• Products containing Soya

All of the above are classed as high protein foods however as previously mentioned some are more protein rich foods than others. For a list of high protein foods which shows the actual foods with the most protein in please see click here.

Follow this link to find out which foods high in protein are suitable for a vegan high protein diet

It is all very well reading a list of high protein foods that can be found just about anywhere, the important thing is to choose the right high protein foods and incorporate them into a balanced diet. For instance red meat is the best of the protein rich foods, think red meat and steak springs to mind. However, with steak comes saturated fats so eating too much steak will provide a load of protein but won't actually be any good for you at all. When you are shopping for your high protein foods it is always wise to assess the fat content as well as the protein value.

Vegetable sources of protein such as nuts, beans and whole grains are good choices as they also offer a healthy content of vitamins, minerals and fibre. As far as meat goes your choices are better made with poultry and fish. Red meat is a high protein food but should be eaten in moderation, for example lean cuts in modest amounts and do not consume this regularly. It is also wise to avoid processed meat such as bacon and hot dogs where possible. There are alternatives to red meat such as Tofu so looking into these as soon as possible to wean your way off it is a positive start, just remember as with anything moderation is key.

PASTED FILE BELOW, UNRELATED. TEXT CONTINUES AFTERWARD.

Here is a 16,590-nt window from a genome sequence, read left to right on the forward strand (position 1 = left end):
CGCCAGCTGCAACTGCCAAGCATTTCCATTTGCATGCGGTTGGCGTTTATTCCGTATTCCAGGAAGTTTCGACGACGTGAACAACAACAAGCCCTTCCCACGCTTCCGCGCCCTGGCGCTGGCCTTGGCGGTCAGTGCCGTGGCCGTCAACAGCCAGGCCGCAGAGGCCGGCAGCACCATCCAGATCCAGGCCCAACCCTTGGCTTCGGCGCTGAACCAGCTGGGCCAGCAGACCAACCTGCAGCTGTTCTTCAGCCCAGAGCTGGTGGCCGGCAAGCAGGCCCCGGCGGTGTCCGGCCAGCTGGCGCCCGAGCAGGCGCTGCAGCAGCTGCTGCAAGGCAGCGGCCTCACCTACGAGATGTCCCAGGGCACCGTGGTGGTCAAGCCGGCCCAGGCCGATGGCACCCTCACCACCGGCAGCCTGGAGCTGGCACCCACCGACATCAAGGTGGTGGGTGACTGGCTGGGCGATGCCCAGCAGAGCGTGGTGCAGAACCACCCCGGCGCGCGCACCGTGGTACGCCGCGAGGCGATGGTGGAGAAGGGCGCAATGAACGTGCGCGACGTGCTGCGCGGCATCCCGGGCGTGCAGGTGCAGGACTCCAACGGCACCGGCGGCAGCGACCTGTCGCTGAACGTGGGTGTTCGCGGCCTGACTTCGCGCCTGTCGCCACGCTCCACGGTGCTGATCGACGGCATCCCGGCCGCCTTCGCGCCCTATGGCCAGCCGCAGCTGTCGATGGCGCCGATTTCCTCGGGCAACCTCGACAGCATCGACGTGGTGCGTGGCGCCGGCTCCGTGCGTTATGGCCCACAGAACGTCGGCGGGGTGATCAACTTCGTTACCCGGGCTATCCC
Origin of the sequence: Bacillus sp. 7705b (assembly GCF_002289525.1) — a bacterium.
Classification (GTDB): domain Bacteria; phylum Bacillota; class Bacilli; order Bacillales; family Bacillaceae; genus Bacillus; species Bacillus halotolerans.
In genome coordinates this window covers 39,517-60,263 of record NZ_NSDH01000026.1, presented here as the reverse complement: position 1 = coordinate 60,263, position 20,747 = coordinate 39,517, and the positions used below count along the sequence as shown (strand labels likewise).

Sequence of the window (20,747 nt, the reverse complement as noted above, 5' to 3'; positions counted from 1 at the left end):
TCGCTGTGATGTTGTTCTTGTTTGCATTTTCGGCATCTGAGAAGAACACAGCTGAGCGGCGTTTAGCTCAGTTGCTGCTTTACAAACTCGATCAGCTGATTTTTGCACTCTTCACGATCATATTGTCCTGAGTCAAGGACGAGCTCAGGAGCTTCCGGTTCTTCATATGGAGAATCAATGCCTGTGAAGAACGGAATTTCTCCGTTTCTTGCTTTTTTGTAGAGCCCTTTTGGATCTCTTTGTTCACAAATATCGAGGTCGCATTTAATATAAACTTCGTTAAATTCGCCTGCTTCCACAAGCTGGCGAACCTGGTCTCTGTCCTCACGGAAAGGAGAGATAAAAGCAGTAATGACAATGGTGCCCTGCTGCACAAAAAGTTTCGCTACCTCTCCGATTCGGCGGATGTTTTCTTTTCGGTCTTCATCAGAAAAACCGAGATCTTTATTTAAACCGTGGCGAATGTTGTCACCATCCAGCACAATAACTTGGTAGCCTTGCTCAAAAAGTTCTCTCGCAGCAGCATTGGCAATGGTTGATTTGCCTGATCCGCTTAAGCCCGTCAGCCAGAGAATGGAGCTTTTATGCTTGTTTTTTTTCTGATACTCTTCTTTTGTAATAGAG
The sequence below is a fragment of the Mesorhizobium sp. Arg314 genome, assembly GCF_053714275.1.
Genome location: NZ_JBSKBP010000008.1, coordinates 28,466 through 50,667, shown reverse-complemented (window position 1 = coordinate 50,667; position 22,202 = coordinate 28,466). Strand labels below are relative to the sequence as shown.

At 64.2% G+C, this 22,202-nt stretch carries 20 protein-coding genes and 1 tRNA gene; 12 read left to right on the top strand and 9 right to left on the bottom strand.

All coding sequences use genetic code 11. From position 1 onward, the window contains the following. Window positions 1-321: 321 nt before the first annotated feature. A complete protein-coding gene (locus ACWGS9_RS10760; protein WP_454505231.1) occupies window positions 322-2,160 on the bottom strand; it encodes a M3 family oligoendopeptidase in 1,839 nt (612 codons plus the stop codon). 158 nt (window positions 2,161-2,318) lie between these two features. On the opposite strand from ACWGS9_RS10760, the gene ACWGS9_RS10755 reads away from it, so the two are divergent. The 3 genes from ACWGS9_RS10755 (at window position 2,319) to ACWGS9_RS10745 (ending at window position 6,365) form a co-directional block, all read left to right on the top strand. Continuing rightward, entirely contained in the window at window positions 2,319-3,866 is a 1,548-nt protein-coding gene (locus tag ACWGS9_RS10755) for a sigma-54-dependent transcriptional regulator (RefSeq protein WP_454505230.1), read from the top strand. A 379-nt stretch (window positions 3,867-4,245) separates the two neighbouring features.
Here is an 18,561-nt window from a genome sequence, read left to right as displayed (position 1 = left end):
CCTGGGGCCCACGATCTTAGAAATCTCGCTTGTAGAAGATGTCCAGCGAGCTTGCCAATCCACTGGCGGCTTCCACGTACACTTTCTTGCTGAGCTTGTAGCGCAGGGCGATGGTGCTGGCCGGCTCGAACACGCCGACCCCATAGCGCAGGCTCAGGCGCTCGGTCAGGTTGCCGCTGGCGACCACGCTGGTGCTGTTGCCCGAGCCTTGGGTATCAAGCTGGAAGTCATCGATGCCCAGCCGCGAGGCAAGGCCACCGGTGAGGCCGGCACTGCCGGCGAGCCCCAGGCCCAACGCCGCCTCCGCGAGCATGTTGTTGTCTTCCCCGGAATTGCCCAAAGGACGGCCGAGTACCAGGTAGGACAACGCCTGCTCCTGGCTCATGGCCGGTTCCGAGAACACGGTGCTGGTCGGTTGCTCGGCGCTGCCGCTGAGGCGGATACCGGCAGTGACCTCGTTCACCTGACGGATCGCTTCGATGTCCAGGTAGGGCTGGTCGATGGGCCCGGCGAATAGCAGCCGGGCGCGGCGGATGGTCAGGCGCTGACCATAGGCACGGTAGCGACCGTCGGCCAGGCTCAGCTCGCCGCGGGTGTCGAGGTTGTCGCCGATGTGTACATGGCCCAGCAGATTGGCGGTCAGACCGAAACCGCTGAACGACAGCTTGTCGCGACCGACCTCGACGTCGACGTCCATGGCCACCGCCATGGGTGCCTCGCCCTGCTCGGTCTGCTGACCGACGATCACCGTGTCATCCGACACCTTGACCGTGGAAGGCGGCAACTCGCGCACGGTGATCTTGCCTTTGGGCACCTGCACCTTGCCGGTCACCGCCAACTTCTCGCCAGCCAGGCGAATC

Make sure that you balance your carbohydrate and protein rich foods in takes. Where you can, reduce the amount of processed carbohydrates as these are not good for you either.

Processed Carbohydrates

  • White Bread
  • White Rice
  • Pastries

The more variety that your diet is made up from the more protein that you are likely to consume, even if unintentionally. Making a conscious effort to eat less saturated fat is a great idea. This means eating more beans, fish and poultry. If you are into your dairy products then stick to whole-milk products.

We hope that this information on foods high in protein has been of use to you. We plan to add further lists of high protein foods to cover a more in depth diet in the near future. But for now make sure you are using your protein rich foods in moderation.

Next page - List of High Protein Foods


Disclaimer: The text on these pages is for your information only. It is not a substitute for professional medical advice. Please consult your doctor if you have any questions or concerns about protein in your diet that you may have.